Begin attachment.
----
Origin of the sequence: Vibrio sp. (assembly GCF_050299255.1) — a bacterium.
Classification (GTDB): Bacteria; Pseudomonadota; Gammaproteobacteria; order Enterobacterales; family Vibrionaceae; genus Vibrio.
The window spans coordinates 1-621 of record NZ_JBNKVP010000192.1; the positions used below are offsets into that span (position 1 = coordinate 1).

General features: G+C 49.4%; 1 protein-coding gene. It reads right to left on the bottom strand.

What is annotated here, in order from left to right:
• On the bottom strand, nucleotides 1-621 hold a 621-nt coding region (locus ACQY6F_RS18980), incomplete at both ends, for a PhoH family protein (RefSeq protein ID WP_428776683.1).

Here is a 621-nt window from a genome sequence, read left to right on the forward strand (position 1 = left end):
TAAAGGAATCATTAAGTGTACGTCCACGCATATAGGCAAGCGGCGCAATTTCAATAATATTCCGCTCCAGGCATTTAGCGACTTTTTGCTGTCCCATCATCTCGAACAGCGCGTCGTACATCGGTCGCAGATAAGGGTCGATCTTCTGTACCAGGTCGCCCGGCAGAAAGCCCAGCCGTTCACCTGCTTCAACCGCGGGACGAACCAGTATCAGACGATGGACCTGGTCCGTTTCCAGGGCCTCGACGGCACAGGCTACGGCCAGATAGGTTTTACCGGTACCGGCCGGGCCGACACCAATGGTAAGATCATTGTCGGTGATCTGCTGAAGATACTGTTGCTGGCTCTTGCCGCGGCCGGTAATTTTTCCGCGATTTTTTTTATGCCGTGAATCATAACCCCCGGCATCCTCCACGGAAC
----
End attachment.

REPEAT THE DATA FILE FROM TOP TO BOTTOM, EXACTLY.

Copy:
Origin of the sequence: Vibrio sp. (assembly GCF_050299255.1) — a bacterium.
Classification (GTDB): Bacteria; Pseudomonadota; Gammaproteobacteria; order Enterobacterales; family Vibrionaceae; genus Vibrio.
The window spans coordinates 1-621 of record NZ_JBNKVP010000192.1; the positions used below are offsets into that span (position 1 = coordinate 1).

General features: G+C 49.4%; 1 protein-coding gene. It reads right to left on the bottom strand.

What is annotated here, in order from left to right:
• On the bottom strand, nucleotides 1-621 hold a 621-nt coding region (locus ACQY6F_RS18980), incomplete at both ends, for a PhoH family protein (RefSeq protein ID WP_428776683.1).

Here is a 621-nt window from a genome sequence, read left to right on the forward strand (position 1 = left end):
TAAAGGAATCATTAAGTGTACGTCCACGCATATAGGCAAGCGGCGCAATTTCAATAATATTCCGCTCCAGGCATTTAGCGACTTTTTGCTGTCCCATCATCTCGAACAGCGCGTCGTACATCGGTCGCAGATAAGGGTCGATCTTCTGTACCAGGTCGCCCGGCAGAAAGCCCAGCCGTTCACCTGCTTCAACCGCGGGACGAACCAGTATCAGACGATGGACCTGGTCCGTTTCCAGGGCCTCGACGGCACAGGCTACGGCCAGATAGGTTTTACCGGTACCGGCCGGGCCGACACCAATGGTAAGATCATTGTCGGTGATCTGCTGAAGATACTGTTGCTGGCTCTTGCCGCGGCCGGTAATTTTTCCGCGATTTTTTTTATGCCGTGAATCATAACCCCCGGCATCCTCCACGGAAC